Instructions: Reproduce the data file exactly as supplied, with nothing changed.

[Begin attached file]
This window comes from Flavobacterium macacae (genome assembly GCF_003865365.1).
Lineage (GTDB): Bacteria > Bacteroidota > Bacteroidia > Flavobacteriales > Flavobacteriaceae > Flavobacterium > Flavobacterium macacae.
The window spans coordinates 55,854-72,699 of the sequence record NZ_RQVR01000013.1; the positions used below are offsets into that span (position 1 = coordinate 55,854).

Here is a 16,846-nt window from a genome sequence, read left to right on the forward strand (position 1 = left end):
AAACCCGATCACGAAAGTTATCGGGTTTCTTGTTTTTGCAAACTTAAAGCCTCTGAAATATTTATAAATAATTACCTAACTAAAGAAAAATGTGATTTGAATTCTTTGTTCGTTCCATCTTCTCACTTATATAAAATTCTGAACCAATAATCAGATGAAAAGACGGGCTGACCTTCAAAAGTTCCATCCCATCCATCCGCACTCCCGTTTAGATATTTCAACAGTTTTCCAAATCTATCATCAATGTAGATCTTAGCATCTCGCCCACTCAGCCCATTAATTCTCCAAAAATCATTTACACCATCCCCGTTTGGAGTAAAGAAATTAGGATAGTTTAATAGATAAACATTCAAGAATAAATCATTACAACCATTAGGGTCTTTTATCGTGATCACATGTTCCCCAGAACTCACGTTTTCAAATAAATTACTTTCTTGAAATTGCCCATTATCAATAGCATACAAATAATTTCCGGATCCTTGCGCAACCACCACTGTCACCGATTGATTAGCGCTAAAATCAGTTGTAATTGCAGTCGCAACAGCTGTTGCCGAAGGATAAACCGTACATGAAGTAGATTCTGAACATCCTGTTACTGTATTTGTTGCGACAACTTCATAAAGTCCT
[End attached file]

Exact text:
This window comes from Flavobacterium macacae (genome assembly GCF_003865365.1).
Lineage (GTDB): Bacteria > Bacteroidota > Bacteroidia > Flavobacteriales > Flavobacteriaceae > Flavobacterium > Flavobacterium macacae.
The window spans coordinates 55,854-72,699 of the sequence record NZ_RQVR01000013.1; the positions used below are offsets into that span (position 1 = coordinate 55,854).

Here is a 16,846-nt window from a genome sequence, read left to right on the forward strand (position 1 = left end):
AAACCCGATCACGAAAGTTATCGGGTTTCTTGTTTTTGCAAACTTAAAGCCTCTGAAATATTTATAAATAATTACCTAACTAAAGAAAAATGTGATTTGAATTCTTTGTTCGTTCCATCTTCTCACTTATATAAAATTCTGAACCAATAATCAGATGAAAAGACGGGCTGACCTTCAAAAGTTCCATCCCATCCATCCGCACTCCCGTTTAGATATTTCAACAGTTTTCCAAATCTATCATCAATGTAGATCTTAGCATCTCGCCCACTCAGCCCATTAATTCTCCAAAAATCATTTACACCATCCCCGTTTGGAGTAAAGAAATTAGGATAGTTTAATAGATAAACATTCAAGAATAAATCATTACAACCATTAGGGTCTTTTATCGTGATCACATGTTCCCCAGAACTCACGTTTTCAAATAAATTACTTTCTTGAAATTGCCCATTATCAATAGCATACAAATAATTTCCGGATCCTTGCGCAACCACCACTGTCACCGATTGATTAGCGCTAAAATCAGTTGTAATTGCAGTCGCAACAGCTGTTGCCGAAGGATAAACCGTACATGAAGTAGATTCTGAACATCCTGTTACTGTATTTGTTGCGACAACTTCATAAAGTCCT